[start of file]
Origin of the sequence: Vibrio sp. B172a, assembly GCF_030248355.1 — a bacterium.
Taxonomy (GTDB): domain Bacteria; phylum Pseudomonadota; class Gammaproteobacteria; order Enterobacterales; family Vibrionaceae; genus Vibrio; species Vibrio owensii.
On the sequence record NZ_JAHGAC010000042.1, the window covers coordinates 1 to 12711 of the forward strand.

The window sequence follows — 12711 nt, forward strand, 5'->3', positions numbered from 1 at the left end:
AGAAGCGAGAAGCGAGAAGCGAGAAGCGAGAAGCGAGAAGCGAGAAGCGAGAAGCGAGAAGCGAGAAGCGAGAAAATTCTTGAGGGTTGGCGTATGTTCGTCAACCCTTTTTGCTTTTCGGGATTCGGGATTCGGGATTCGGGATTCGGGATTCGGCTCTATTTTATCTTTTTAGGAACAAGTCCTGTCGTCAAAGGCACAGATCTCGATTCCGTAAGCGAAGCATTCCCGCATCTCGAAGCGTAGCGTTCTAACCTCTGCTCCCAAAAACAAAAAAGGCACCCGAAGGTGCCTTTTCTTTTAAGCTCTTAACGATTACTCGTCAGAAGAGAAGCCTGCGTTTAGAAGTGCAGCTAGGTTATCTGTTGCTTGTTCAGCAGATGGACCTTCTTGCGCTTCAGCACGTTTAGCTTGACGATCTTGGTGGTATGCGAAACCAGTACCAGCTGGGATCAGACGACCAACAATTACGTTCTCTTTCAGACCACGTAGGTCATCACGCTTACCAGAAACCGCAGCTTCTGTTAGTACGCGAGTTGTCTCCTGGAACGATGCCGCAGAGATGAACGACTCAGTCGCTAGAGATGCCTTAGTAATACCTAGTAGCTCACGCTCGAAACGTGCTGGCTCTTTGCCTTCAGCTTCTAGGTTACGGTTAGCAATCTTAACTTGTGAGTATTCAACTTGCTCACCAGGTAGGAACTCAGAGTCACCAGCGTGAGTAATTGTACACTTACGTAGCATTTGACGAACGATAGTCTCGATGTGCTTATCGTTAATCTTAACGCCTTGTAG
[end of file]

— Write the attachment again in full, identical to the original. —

Origin of the sequence: Vibrio sp. B172a, assembly GCF_030248355.1 — a bacterium.
Taxonomy (GTDB): domain Bacteria; phylum Pseudomonadota; class Gammaproteobacteria; order Enterobacterales; family Vibrionaceae; genus Vibrio; species Vibrio owensii.
On the sequence record NZ_JAHGAC010000042.1, the window covers coordinates 1 to 12711 of the forward strand.

The window sequence follows — 12711 nt, forward strand, 5'->3', positions numbered from 1 at the left end:
AGAAGCGAGAAGCGAGAAGCGAGAAGCGAGAAGCGAGAAGCGAGAAGCGAGAAGCGAGAAGCGAGAAGCGAGAAAATTCTTGAGGGTTGGCGTATGTTCGTCAACCCTTTTTGCTTTTCGGGATTCGGGATTCGGGATTCGGGATTCGGGATTCGGCTCTATTTTATCTTTTTAGGAACAAGTCCTGTCGTCAAAGGCACAGATCTCGATTCCGTAAGCGAAGCATTCCCGCATCTCGAAGCGTAGCGTTCTAACCTCTGCTCCCAAAAACAAAAAAGGCACCCGAAGGTGCCTTTTCTTTTAAGCTCTTAACGATTACTCGTCAGAAGAGAAGCCTGCGTTTAGAAGTGCAGCTAGGTTATCTGTTGCTTGTTCAGCAGATGGACCTTCTTGCGCTTCAGCACGTTTAGCTTGACGATCTTGGTGGTATGCGAAACCAGTACCAGCTGGGATCAGACGACCAACAATTACGTTCTCTTTCAGACCACGTAGGTCATCACGCTTACCAGAAACCGCAGCTTCTGTTAGTACGCGAGTTGTCTCCTGGAACGATGCCGCAGAGATGAACGACTCAGTCGCTAGAGATGCCTTAGTAATACCTAGTAGCTCACGCTCGAAACGTGCTGGCTCTTTGCCTTCAGCTTCTAGGTTACGGTTAGCAATCTTAACTTGTGAGTATTCAACTTGCTCACCAGGTAGGAACTCAGAGTCACCAGCGTGAGTAATTGTACACTTACGTAGCATTTGACGAACGATAGTCTCGATGTGCTTATCGTTAATCTTAACGCCTTGTAG